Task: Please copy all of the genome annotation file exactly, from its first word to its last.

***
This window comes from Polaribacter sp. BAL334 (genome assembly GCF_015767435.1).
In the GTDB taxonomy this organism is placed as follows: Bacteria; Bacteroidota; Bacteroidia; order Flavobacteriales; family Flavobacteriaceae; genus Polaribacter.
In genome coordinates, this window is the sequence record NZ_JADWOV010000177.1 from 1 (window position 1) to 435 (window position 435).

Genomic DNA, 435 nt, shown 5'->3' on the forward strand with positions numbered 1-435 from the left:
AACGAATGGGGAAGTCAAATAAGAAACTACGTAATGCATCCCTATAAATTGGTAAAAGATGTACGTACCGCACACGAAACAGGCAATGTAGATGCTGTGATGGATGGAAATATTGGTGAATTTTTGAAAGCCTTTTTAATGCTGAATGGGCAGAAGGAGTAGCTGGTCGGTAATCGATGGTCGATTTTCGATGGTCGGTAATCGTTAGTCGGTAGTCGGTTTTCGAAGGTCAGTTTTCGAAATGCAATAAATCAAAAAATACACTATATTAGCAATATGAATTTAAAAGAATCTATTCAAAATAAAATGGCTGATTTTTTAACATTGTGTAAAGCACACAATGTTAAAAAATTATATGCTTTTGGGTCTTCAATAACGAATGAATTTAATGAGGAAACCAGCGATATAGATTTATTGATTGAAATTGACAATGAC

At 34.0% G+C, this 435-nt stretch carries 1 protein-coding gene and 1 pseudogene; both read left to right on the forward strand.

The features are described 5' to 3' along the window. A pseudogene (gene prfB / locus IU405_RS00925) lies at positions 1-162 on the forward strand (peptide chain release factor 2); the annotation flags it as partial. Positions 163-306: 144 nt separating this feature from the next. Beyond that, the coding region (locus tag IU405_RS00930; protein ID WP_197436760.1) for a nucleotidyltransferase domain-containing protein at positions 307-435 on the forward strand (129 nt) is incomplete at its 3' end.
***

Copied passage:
This window comes from Polaribacter sp. BAL334 (genome assembly GCF_015767435.1).
In the GTDB taxonomy this organism is placed as follows: Bacteria; Bacteroidota; Bacteroidia; order Flavobacteriales; family Flavobacteriaceae; genus Polaribacter.
In genome coordinates, this window is the sequence record NZ_JADWOV010000177.1 from 1 (window position 1) to 435 (window position 435).

Genomic DNA, 435 nt, shown 5'->3' on the forward strand with positions numbered 1-435 from the left:
AACGAATGGGGAAGTCAAATAAGAAACTACGTAATGCATCCCTATAAATTGGTAAAAGATGTACGTACCGCACACGAAACAGGCAATGTAGATGCTGTGATGGATGGAAATATTGGTGAATTTTTGAAAGCCTTTTTAATGCTGAATGGGCAGAAGGAGTAGCTGGTCGGTAATCGATGGTCGATTTTCGATGGTCGGTAATCGTTAGTCGGTAGTCGGTTTTCGAAGGTCAGTTTTCGAAATGCAATAAATCAAAAAATACACTATATTAGCAATATGAATTTAAAAGAATCTATTCAAAATAAAATGGCTGATTTTTTAACATTGTGTAAAGCACACAATGTTAAAAAATTATATGCTTTTGGGTCTTCAATAACGAATGAATTTAATGAGGAAACCAGCGATATAGATTTATTGATTGAAATTGACAATGAC

At 34.0% G+C, this 435-nt stretch carries 1 protein-coding gene and 1 pseudogene; both read left to right on the forward strand.

The features are described 5' to 3' along the window. A pseudogene (gene prfB / locus IU405_RS00925) lies at positions 1-162 on the forward strand (peptide chain release factor 2); the annotation flags it as partial. Positions 163-306: 144 nt separating this feature from the next. Beyond that, the coding region (locus tag IU405_RS00930; protein ID WP_197436760.1) for a nucleotidyltransferase domain-containing protein at positions 307-435 on the forward strand (129 nt) is incomplete at its 3' end.